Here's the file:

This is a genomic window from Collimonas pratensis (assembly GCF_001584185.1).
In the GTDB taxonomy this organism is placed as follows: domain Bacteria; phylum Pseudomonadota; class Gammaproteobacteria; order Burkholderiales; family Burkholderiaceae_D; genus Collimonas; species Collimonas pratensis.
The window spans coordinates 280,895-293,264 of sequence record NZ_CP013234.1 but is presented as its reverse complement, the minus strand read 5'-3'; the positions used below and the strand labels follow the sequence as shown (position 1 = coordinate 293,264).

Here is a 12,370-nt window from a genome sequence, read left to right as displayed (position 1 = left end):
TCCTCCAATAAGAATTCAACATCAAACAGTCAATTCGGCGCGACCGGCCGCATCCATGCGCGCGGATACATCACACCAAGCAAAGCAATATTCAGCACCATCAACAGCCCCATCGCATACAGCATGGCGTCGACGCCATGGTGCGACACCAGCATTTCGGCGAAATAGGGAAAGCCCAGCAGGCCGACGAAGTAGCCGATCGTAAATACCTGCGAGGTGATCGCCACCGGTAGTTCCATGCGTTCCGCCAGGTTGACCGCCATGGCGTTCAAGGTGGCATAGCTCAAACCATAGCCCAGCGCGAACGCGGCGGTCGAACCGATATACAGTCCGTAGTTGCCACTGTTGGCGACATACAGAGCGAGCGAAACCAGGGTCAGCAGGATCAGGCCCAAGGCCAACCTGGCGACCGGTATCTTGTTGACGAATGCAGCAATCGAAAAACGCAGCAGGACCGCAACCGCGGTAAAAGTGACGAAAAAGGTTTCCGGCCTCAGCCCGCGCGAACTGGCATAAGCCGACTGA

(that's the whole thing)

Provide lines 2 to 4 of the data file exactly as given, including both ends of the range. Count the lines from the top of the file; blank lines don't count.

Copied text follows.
In the GTDB taxonomy this organism is placed as follows: domain Bacteria; phylum Pseudomonadota; class Gammaproteobacteria; order Burkholderiales; family Burkholderiaceae_D; genus Collimonas; species Collimonas pratensis.
The window spans coordinates 280,895-293,264 of sequence record NZ_CP013234.1 but is presented as its reverse complement, the minus strand read 5'-3'; the positions used below and the strand labels follow the sequence as shown (position 1 = coordinate 293,264).

Here is a 12,370-nt window from a genome sequence, read left to right as displayed (position 1 = left end):